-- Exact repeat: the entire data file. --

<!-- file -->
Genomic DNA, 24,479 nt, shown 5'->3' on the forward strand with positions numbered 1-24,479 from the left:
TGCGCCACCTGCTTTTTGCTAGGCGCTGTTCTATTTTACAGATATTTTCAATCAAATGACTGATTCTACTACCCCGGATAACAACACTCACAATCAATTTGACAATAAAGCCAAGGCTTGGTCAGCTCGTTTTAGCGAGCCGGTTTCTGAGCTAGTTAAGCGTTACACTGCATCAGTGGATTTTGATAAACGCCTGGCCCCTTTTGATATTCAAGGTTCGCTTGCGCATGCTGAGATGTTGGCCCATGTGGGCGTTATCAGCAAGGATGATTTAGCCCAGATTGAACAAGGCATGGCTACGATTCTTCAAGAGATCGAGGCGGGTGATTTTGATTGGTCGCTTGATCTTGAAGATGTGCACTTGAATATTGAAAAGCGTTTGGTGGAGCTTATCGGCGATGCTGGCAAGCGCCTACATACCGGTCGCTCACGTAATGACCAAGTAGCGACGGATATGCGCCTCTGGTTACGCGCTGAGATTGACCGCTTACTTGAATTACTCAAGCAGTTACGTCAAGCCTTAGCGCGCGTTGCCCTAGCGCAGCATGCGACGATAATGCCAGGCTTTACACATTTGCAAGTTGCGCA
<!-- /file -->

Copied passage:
Genomic DNA, 24,479 nt, shown 5'->3' on the forward strand with positions numbered 1-24,479 from the left:
TGCGCCACCTGCTTTTTGCTAGGCGCTGTTCTATTTTACAGATATTTTCAATCAAATGACTGATTCTACTACCCCGGATAACAACACTCACAATCAATTTGACAATAAAGCCAAGGCTTGGTCAGCTCGTTTTAGCGAGCCGGTTTCTGAGCTAGTTAAGCGTTACACTGCATCAGTGGATTTTGATAAACGCCTGGCCCCTTTTGATATTCAAGGTTCGCTTGCGCATGCTGAGATGTTGGCCCATGTGGGCGTTATCAGCAAGGATGATTTAGCCCAGATTGAACAAGGCATGGCTACGATTCTTCAAGAGATCGAGGCGGGTGATTTTGATTGGTCGCTTGATCTTGAAGATGTGCACTTGAATATTGAAAAGCGTTTGGTGGAGCTTATCGGCGATGCTGGCAAGCGCCTACATACCGGTCGCTCACGTAATGACCAAGTAGCGACGGATATGCGCCTCTGGTTACGCGCTGAGATTGACCGCTTACTTGAATTACTCAAGCAGTTACGTCAAGCCTTAGCGCGCGTTGCCCTAGCGCAGCATGCGACGATAATGCCAGGCTTTACACATTTGCAAGTTGCGCA